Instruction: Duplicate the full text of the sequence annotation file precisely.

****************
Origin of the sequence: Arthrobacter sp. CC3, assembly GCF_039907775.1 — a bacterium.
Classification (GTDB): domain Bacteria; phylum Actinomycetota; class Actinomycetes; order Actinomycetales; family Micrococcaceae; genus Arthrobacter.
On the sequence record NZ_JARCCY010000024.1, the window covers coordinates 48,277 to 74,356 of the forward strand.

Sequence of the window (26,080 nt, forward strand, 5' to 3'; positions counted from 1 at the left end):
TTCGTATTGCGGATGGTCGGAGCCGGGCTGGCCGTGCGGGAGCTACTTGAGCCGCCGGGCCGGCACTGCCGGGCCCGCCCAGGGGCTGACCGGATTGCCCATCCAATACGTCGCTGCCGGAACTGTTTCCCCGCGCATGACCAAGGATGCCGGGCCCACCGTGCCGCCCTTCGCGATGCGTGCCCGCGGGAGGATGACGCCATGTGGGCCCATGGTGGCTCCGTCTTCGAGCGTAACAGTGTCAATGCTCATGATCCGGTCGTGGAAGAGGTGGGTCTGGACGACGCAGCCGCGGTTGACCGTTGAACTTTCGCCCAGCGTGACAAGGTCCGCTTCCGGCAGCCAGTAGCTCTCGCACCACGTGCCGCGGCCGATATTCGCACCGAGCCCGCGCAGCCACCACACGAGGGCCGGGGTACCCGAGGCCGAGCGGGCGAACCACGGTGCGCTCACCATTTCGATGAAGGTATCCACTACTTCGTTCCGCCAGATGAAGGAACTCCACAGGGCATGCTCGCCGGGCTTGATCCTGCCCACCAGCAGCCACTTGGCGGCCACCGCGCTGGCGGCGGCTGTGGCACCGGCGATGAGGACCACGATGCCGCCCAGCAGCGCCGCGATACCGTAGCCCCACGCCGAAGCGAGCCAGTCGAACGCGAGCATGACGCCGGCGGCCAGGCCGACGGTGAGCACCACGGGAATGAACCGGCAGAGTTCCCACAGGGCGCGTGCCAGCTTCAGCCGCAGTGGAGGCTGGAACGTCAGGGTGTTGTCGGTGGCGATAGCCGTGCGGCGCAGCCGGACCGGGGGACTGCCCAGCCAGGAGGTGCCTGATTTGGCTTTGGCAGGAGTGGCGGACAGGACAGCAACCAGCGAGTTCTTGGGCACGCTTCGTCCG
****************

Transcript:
Origin of the sequence: Arthrobacter sp. CC3, assembly GCF_039907775.1 — a bacterium.
Classification (GTDB): domain Bacteria; phylum Actinomycetota; class Actinomycetes; order Actinomycetales; family Micrococcaceae; genus Arthrobacter.
On the sequence record NZ_JARCCY010000024.1, the window covers coordinates 48,277 to 74,356 of the forward strand.

Sequence of the window (26,080 nt, forward strand, 5' to 3'; positions counted from 1 at the left end):
TTCGTATTGCGGATGGTCGGAGCCGGGCTGGCCGTGCGGGAGCTACTTGAGCCGCCGGGCCGGCACTGCCGGGCCCGCCCAGGGGCTGACCGGATTGCCCATCCAATACGTCGCTGCCGGAACTGTTTCCCCGCGCATGACCAAGGATGCCGGGCCCACCGTGCCGCCCTTCGCGATGCGTGCCCGCGGGAGGATGACGCCATGTGGGCCCATGGTGGCTCCGTCTTCGAGCGTAACAGTGTCAATGCTCATGATCCGGTCGTGGAAGAGGTGGGTCTGGACGACGCAGCCGCGGTTGACCGTTGAACTTTCGCCCAGCGTGACAAGGTCCGCTTCCGGCAGCCAGTAGCTCTCGCACCACGTGCCGCGGCCGATATTCGCACCGAGCCCGCGCAGCCACCACACGAGGGCCGGGGTACCCGAGGCCGAGCGGGCGAACCACGGTGCGCTCACCATTTCGATGAAGGTATCCACTACTTCGTTCCGCCAGATGAAGGAACTCCACAGGGCATGCTCGCCGGGCTTGATCCTGCCCACCAGCAGCCACTTGGCGGCCACCGCGCTGGCGGCGGCTGTGGCACCGGCGATGAGGACCACGATGCCGCCCAGCAGCGCCGCGATACCGTAGCCCCACGCCGAAGCGAGCCAGTCGAACGCGAGCATGACGCCGGCGGCCAGGCCGACGGTGAGCACCACGGGAATGAACCGGCAGAGTTCCCACAGGGCGCGTGCCAGCTTCAGCCGCAGTGGAGGCTGGAACGTCAGGGTGTTGTCGGTGGCGATAGCCGTGCGGCGCAGCCGGACCGGGGGACTGCCCAGCCAGGAGGTGCCTGATTTGGCTTTGGCAGGAGTGGCGGACAGGACAGCAACCAGCGAGTTCTTGGGCACGCTTCGTCCG